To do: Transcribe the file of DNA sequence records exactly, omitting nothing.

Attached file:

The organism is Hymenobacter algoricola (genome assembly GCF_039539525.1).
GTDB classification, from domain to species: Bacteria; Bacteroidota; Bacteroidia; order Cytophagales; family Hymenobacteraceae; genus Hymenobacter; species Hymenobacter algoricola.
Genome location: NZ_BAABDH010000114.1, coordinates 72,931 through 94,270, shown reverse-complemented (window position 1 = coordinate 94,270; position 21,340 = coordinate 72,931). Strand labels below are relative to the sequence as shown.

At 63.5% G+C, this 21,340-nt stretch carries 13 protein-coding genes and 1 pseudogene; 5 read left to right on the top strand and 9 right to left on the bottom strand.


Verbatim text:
The organism is Hymenobacter algoricola (genome assembly GCF_039539525.1).
GTDB classification, from domain to species: Bacteria; Bacteroidota; Bacteroidia; order Cytophagales; family Hymenobacteraceae; genus Hymenobacter; species Hymenobacter algoricola.
Genome location: NZ_BAABDH010000114.1, coordinates 72,931 through 94,270, shown reverse-complemented (window position 1 = coordinate 94,270; position 21,340 = coordinate 72,931). Strand labels below are relative to the sequence as shown.

At 63.5% G+C, this 21,340-nt stretch carries 13 protein-coding genes and 1 pseudogene; 5 read left to right on the top strand and 9 right to left on the bottom strand.